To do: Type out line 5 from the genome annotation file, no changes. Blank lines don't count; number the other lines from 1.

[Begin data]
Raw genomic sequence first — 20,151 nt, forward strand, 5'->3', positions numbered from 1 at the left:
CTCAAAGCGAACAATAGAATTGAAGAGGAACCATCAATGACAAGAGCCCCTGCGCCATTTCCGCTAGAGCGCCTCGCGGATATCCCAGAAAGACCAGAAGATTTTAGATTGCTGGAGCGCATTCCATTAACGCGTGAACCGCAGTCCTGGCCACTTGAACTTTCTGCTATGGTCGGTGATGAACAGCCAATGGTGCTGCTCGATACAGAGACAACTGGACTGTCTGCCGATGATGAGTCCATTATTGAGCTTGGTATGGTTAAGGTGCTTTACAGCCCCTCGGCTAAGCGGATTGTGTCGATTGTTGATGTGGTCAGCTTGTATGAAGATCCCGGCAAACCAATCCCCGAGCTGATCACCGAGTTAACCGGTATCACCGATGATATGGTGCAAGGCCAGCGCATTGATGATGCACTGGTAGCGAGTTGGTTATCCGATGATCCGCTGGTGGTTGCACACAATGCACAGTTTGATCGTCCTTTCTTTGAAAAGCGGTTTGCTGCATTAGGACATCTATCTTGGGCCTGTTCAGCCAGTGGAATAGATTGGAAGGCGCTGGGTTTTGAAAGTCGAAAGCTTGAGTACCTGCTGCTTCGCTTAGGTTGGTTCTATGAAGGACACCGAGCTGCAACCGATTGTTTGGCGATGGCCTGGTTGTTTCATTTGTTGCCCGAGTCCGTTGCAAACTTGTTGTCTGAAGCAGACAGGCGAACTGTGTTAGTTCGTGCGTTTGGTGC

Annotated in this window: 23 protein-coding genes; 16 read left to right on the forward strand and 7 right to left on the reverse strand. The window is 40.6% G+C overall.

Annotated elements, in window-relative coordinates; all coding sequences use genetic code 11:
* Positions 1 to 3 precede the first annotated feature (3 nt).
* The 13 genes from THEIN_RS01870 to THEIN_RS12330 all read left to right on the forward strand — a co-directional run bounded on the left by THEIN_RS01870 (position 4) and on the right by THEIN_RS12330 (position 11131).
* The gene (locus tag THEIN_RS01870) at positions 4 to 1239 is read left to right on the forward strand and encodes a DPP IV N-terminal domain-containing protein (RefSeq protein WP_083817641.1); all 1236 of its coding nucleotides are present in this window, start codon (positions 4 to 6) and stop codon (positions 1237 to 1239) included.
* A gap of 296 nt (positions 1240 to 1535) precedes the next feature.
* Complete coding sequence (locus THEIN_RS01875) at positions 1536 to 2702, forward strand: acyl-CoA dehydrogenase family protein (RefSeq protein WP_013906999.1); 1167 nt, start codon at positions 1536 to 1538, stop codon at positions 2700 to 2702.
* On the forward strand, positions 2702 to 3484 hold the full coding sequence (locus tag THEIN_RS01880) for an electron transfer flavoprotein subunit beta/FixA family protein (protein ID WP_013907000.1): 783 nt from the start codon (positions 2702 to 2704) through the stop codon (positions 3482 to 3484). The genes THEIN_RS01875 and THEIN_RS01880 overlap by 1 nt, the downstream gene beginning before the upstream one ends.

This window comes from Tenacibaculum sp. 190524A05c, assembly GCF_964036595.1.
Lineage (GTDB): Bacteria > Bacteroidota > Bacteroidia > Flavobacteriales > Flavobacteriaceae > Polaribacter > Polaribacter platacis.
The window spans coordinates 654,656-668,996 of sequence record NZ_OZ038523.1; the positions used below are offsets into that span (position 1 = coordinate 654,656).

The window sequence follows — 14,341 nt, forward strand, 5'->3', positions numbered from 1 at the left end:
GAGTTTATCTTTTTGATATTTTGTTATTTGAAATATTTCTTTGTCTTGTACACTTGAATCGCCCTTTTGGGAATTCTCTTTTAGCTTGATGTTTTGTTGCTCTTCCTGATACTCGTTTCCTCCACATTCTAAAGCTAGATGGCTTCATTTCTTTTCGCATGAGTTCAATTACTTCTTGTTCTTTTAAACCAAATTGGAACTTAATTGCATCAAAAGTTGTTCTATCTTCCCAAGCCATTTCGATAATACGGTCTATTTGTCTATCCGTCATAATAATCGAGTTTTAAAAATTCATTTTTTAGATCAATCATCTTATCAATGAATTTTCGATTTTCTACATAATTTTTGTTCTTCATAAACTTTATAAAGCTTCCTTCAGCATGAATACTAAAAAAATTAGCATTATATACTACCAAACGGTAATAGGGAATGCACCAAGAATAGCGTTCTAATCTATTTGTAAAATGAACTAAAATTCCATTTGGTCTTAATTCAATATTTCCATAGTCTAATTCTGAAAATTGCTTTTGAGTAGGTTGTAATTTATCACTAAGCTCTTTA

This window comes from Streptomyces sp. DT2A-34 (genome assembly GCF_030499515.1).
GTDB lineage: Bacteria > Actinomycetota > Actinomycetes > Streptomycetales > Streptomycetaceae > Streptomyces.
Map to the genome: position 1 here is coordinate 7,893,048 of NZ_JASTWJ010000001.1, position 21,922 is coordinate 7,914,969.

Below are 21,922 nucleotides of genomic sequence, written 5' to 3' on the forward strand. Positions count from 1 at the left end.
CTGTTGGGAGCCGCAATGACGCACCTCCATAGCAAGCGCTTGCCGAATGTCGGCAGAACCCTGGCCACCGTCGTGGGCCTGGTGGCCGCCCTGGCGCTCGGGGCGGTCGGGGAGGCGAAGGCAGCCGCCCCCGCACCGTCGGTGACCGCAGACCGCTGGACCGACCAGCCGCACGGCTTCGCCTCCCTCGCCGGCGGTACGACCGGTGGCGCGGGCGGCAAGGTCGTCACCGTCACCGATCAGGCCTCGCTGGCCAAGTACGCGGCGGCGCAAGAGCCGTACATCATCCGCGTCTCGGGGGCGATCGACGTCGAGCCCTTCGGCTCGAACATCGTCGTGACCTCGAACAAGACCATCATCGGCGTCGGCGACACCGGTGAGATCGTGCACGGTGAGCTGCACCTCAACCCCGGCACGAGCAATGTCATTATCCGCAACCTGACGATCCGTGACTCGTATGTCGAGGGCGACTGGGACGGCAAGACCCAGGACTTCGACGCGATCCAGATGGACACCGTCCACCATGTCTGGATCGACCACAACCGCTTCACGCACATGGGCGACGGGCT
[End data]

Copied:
* Positions 1 to 3 precede the first annotated feature (3 nt).